Chris Reid
3 min readMar 15, 2023



1. As Samuel grew old, he appointed his sons to be judges over Israel.

2. Joel and Abijah, his oldest sons, held court in Beersheba.

3. But they were not like their father, for they were greedy for money. They accepted bribes and perverted justice.

1 Samuel 8: 1–3 NLT

Today’s Passage offers us a Valuable Lesson on parenting and the Development of Leaders. Samuel has maintained his integrity throughout his tenure as Judge over Israel, but he has grown older, and the responsibilities of the traveling position became more than the old gent wished to maintain.

So, as any good father would do, Samuel set his sons up with an opportunity to follow in his footsteps and fill a position that would have set them up for the remainder of their lives. But for whatever reason, Samuel’s sons corrupted their stations, taking bribes and perverting the judgment they were commissioned to deliver.

From the position of an outsider looking in, no worse situation could arise, especially considering how Samuel got the job in the first place. It is interesting and somewhat ironic that the very same issue that prompted God to usher Samuel into his Leadership Position and Eli out is happening again in a new generation.

But what is even more ironic is that this situation would arise at all. Given the situation and who he was, how could Samuel have allowed his sons to corrupt the vaunted position in the first place? You’d think he would have drilled such strictures into them from the beginning, not waiting for the natural temptations of avarice to rear their ugly heads.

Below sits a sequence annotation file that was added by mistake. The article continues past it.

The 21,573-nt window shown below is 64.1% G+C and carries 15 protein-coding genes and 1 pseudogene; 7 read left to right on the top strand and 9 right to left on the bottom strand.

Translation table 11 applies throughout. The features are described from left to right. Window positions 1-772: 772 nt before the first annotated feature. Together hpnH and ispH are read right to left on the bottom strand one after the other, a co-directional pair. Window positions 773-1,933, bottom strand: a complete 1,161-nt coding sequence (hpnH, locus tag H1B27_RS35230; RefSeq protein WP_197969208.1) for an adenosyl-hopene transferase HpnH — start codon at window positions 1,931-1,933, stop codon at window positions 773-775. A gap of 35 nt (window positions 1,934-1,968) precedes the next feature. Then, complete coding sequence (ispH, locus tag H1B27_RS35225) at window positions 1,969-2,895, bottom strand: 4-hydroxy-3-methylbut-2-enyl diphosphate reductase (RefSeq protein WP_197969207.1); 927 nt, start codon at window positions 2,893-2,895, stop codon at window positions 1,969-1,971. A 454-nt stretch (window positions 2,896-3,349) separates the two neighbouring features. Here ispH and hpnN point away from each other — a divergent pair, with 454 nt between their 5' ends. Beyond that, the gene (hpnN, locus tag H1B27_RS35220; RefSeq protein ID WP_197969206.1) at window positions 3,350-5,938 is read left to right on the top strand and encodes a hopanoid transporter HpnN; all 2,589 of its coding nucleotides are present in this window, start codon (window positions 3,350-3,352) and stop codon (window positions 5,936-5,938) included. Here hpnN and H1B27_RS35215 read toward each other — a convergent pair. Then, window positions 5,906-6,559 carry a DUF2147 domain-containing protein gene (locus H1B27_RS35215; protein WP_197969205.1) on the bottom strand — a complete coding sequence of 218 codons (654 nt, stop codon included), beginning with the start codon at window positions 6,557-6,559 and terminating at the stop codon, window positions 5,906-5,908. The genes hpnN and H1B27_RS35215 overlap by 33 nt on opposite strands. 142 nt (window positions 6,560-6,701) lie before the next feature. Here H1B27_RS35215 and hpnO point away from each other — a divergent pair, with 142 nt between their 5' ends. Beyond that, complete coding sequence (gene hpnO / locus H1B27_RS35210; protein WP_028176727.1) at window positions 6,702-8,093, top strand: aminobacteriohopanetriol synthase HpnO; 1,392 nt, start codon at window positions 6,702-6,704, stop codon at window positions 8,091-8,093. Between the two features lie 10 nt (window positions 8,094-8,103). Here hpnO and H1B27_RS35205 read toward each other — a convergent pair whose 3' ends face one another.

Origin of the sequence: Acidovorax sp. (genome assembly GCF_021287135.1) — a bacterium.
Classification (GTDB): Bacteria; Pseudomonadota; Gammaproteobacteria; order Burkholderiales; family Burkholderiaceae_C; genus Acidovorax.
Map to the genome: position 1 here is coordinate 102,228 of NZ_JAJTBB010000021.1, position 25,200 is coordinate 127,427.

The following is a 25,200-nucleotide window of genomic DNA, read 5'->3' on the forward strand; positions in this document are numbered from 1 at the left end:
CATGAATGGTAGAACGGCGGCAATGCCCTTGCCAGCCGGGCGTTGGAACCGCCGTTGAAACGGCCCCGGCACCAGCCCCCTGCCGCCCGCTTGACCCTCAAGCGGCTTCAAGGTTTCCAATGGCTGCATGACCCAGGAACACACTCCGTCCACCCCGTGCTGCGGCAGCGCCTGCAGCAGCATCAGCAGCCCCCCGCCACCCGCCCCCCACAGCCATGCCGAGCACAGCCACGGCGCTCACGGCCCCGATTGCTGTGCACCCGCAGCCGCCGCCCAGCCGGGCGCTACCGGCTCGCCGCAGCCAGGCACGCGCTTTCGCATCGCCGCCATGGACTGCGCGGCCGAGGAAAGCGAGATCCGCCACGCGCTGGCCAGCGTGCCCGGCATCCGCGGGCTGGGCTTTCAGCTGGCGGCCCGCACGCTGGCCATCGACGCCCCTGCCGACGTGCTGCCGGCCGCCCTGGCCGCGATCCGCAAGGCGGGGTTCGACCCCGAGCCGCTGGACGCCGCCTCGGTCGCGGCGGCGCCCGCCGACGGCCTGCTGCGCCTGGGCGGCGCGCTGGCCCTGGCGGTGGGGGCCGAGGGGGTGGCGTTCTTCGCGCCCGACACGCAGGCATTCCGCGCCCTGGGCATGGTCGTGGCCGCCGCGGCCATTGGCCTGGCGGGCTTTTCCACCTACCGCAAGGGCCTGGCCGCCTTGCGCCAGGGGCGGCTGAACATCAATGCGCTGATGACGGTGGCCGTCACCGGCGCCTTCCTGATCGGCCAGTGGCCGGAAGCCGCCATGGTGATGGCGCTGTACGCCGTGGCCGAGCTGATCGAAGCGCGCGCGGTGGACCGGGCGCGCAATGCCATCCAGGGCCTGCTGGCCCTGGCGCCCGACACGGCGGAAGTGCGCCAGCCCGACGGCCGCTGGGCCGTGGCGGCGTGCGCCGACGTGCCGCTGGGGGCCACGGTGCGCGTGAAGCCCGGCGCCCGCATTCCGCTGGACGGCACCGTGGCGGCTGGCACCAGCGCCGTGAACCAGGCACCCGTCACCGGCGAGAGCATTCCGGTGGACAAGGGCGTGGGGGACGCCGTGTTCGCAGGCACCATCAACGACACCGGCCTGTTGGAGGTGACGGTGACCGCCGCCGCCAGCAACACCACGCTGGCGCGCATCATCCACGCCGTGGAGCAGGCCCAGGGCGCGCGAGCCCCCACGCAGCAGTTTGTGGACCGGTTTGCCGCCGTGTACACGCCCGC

But Samuel’s sons fell to a similar pitfall as Eli’s did, Greed. They took money to alter their judgment, and as you might imagine, Samuel, the people, and God are not happy about it. But what happens next is what is truly important in The Story of Samuel and will change the entire narrative.

But before we get to that, let’s talk about Today’s Lesson. Regardless of your stance in God’s Kingdom, our walk with Christ is a Personal one. We cannot live life for anyone else; we have to decide to live for God on our own. Still, teaching those that come after us what it means to please God is Essential Knowledge, and we are commissioned to pass it along.

That does not mean that those we teach will ever follow our instructions. Eli’s sons and now Samuel’s are proof of that. Today’s Lesson comes from Today’s Passage, but it may be better framed by reading Philippians 2:12. There, it tells us to “work out your own salvation with fear and trembling.”

We cannot make the decision to live right for anyone else. All we can do is be a good example for those we influence and correct them when we see them in the wrong. Samuel seemed to have failed in his duties as a father, if not a judge, by promoting unworthy individuals to the position.

A good leader knows the characters of his subordinates and delegates accordingly. But God is doing something specific here that no one else is aware of. It is a distinct possibility that He used the corruption of Samuel’s sons to usher in a new era of history in Israel that He had always intended but needed a catalyst to drive the people toward it.

We do not know how God does what he does, so my assessment of what is happening here may be flawed through the inadequacies of my human understanding. But one thing is clear; God is about to change everything for Israel, and this is only the beginning! Stick around to see what comes next but until then,

Have a Wonderful Wednesday And Remember, A Marathon Is An Individual Sport; No One Can Run This Race For You!




Chris Reid

A lifelong poet and lyricist, and aspiring novelist, who’s taken to heart the old adage, “Only what you do for Christ shall last.”